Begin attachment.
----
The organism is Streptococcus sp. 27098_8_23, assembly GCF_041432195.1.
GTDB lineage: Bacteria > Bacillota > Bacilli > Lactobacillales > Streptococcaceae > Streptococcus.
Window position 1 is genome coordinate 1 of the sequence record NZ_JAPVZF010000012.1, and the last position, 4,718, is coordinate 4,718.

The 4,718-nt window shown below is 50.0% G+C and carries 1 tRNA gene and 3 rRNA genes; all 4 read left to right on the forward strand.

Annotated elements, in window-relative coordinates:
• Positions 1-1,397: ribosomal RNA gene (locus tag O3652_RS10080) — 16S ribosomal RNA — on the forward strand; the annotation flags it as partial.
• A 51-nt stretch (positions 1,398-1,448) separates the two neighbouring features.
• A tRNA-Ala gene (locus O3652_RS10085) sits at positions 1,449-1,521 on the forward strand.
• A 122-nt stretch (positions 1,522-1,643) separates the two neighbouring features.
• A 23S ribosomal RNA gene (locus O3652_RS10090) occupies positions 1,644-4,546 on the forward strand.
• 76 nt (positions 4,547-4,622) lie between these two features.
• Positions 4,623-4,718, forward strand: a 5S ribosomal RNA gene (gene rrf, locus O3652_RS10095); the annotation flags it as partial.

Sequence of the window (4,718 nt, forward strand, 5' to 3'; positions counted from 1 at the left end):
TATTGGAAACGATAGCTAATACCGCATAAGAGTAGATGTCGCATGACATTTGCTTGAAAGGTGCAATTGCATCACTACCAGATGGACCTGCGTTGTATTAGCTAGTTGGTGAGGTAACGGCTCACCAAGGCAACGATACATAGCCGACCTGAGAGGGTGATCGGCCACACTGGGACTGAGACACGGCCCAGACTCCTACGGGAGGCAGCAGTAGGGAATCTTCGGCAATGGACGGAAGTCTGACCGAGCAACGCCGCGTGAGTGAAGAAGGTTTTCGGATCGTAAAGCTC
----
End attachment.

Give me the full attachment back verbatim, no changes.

The organism is Streptococcus sp. 27098_8_23, assembly GCF_041432195.1.
GTDB lineage: Bacteria > Bacillota > Bacilli > Lactobacillales > Streptococcaceae > Streptococcus.
Window position 1 is genome coordinate 1 of the sequence record NZ_JAPVZF010000012.1, and the last position, 4,718, is coordinate 4,718.

The 4,718-nt window shown below is 50.0% G+C and carries 1 tRNA gene and 3 rRNA genes; all 4 read left to right on the forward strand.

Annotated elements, in window-relative coordinates:
• Positions 1-1,397: ribosomal RNA gene (locus tag O3652_RS10080) — 16S ribosomal RNA — on the forward strand; the annotation flags it as partial.
• A 51-nt stretch (positions 1,398-1,448) separates the two neighbouring features.
• A tRNA-Ala gene (locus O3652_RS10085) sits at positions 1,449-1,521 on the forward strand.
• A 122-nt stretch (positions 1,522-1,643) separates the two neighbouring features.
• A 23S ribosomal RNA gene (locus O3652_RS10090) occupies positions 1,644-4,546 on the forward strand.
• 76 nt (positions 4,547-4,622) lie between these two features.
• Positions 4,623-4,718, forward strand: a 5S ribosomal RNA gene (gene rrf, locus O3652_RS10095); the annotation flags it as partial.

Sequence of the window (4,718 nt, forward strand, 5' to 3'; positions counted from 1 at the left end):
TATTGGAAACGATAGCTAATACCGCATAAGAGTAGATGTCGCATGACATTTGCTTGAAAGGTGCAATTGCATCACTACCAGATGGACCTGCGTTGTATTAGCTAGTTGGTGAGGTAACGGCTCACCAAGGCAACGATACATAGCCGACCTGAGAGGGTGATCGGCCACACTGGGACTGAGACACGGCCCAGACTCCTACGGGAGGCAGCAGTAGGGAATCTTCGGCAATGGACGGAAGTCTGACCGAGCAACGCCGCGTGAGTGAAGAAGGTTTTCGGATCGTAAAGCTC